If only Tiger Woods could sprinkle a bit of his Masters magic on Rory McIlroy
The 15-time major winner admitted himself earlier in the week that he doesn’t know how many more times he’ll be able to tee up in the season’s opening major, but, even though it’s probably not needed, there’s an added incentive now. Couples may be his pal, but Woods will want to claim that record outright.
“I've always loved this golf course, and I love playing this event,” said Woods, who was helped by another of his best buddies, Justin Thomas, in making it through to the final 36 holes on this occasion as the PGA champion finished bogey-bogey to move the cut line from three-over to two-over. “Obviously I've missed a couple with some injuries, but I've always wanted to play here. I've loved it.”
McIlroy’s passion for the place is similar in the respect of playing here and everything that comes with the season’s opening major and you just need to check out a lovely photograph of him hugging his daughter, Poppy, in the Par 3 Contest on Wednesday for proof of that.
Unlike Woods, though, McIlroy still hasn’t managed to come up with a winning recipe here and a dose of disappointment on this occasion, missing that cut by two shots following rounds of 72-77, will have hurt like hell. Maybe not quite as painful as 2011, when he looked to have one arm in a Green Jacket at the turn before suffering a meltdown on the back nine, but not far behind.
He’d played 81 holes at the Georgia venue over two-and-a-half weeks in preparation for his ninth attempt to join Gene Sarazen, Ben Hogan, Gary Player, Jack Nicklaus and Woods as the only players to complete a career grand slam.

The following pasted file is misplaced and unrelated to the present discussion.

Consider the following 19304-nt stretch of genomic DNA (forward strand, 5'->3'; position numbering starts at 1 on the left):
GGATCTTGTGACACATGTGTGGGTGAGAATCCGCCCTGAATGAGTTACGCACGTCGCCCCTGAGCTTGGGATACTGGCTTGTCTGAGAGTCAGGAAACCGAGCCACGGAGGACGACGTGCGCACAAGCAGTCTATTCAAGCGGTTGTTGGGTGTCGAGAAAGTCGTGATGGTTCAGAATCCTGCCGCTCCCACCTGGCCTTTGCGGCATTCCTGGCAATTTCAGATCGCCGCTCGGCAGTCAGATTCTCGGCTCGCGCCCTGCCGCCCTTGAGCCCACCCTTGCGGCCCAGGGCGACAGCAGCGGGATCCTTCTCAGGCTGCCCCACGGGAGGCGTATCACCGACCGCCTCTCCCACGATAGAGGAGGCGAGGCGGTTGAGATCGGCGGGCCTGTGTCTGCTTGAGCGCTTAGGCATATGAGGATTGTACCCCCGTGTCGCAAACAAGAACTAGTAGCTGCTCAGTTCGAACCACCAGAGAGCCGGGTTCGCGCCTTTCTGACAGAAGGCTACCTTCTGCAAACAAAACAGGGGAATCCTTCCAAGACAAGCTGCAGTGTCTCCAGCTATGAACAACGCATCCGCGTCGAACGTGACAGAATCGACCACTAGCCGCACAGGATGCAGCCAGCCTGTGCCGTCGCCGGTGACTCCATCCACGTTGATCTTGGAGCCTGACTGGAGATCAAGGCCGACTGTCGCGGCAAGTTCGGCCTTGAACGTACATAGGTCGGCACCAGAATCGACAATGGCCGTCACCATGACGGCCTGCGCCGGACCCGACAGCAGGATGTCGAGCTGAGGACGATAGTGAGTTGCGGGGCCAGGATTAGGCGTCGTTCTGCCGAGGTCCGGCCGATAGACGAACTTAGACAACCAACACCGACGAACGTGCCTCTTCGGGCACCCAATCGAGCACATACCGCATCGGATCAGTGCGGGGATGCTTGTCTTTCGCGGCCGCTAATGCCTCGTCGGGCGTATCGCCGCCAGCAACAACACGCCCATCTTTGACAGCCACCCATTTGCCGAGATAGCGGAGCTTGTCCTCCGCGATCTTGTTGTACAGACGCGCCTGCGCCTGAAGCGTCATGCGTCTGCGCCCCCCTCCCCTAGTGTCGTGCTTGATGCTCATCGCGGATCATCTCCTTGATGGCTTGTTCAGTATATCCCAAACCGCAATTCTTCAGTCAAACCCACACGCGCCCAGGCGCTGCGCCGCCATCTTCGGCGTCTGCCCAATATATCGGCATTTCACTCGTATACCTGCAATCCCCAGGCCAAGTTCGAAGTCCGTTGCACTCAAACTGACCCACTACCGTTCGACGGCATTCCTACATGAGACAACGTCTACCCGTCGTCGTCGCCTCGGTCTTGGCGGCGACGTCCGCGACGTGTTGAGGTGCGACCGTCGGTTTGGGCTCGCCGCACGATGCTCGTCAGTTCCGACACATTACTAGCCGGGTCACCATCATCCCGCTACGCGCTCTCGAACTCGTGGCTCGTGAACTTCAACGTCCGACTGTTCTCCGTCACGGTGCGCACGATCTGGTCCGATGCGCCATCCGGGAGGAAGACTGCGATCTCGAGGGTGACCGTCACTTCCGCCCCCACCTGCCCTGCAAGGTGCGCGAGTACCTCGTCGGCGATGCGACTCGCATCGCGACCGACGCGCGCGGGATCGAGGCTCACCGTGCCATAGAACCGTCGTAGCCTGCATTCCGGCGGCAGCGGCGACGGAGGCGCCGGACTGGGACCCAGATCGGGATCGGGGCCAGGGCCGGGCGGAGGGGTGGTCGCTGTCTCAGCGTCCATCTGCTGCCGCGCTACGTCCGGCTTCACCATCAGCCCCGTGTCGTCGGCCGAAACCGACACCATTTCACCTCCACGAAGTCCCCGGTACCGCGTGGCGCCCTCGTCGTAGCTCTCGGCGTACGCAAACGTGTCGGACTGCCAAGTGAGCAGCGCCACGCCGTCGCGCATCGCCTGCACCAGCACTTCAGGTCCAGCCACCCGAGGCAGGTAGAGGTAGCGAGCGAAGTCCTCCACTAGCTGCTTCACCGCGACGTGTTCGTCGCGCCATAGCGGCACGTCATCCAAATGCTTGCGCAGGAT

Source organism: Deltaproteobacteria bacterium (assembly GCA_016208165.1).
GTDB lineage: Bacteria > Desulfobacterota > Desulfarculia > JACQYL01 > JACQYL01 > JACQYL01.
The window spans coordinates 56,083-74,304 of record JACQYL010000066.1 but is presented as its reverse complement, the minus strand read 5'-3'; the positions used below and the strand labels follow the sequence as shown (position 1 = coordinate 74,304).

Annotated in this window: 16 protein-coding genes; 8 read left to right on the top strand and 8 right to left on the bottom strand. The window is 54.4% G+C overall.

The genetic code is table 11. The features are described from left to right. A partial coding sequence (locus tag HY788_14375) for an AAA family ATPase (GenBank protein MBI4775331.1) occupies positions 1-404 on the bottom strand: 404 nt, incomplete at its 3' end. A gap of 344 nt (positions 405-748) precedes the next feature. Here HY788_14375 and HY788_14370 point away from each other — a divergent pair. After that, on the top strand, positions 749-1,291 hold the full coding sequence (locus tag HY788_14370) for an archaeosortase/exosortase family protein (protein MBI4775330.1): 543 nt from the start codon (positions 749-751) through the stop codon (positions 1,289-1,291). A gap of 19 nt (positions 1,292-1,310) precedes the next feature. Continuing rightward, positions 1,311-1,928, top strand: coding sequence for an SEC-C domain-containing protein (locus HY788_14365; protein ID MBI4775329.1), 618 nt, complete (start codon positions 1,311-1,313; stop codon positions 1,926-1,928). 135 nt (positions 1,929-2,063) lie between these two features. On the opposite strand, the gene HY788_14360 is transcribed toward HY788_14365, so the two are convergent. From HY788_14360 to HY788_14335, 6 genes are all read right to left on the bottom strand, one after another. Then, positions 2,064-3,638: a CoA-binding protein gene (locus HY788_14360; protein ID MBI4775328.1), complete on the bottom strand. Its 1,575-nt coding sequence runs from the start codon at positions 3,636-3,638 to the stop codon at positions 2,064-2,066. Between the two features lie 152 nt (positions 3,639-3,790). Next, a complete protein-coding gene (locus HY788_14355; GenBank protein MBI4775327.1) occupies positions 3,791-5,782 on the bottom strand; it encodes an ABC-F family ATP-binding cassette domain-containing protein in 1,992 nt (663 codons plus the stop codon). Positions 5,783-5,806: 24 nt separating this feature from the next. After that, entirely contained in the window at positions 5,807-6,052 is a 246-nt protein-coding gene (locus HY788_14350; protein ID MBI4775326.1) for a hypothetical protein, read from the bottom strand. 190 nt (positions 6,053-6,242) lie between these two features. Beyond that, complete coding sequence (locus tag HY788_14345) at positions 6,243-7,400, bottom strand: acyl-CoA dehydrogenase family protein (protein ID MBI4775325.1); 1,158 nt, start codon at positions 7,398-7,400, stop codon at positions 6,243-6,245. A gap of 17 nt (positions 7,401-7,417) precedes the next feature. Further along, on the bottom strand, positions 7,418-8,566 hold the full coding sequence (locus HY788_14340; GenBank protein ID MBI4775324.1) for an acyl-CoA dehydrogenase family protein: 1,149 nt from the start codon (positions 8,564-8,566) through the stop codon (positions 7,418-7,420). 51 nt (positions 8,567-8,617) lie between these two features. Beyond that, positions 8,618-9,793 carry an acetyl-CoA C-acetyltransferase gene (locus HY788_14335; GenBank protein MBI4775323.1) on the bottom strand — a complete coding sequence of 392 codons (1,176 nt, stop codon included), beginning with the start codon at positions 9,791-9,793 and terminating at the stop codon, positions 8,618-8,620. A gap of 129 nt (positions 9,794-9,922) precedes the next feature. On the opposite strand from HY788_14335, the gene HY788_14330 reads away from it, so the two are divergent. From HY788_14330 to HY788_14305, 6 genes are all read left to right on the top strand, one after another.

He’d handed himself a timely confidence boost by playing some great golf in the recent WGC-Dell Technologies Match Play, admittedly falling in the semi-finals but looking tickety-boo in every department.
In short, he’d arrived here feeling as comfortable as he possibly could, yet, for the second time in three years, found himself heading home early after two rounds that were bereft of any sign of a spark.
So, after trying all sorts of approaches, including one routine that included juggling and meditation, what now for McIlroy as he bids to prove a growing band of doubters wrong about being able to become one of the game’s greats?
It’s a difficult one because, as much as though you’d think he’d be able to put it out of his mind and he had Bob Rotella, the legendary mind guru, here this week, it is abundantly clear that he’s struggling to shoulder the burden of what he is trying to achieve.
As, of course, has been the case with Phil Mickelson in his bid to win a US Open to add to his Masters, PGA Championship and The Open titles and also Jordan Spieth as he seeks to land his missing link - the PGA Championship.
It’s a tough feat to achieve, but, if I was McIlroy, I’d might even ask the The Masters officials if he could be excused from interview duty in 12 months’ time to see if taking a bit of the spotlight away from himself might do the trick as he rolls the dice for a tenth time.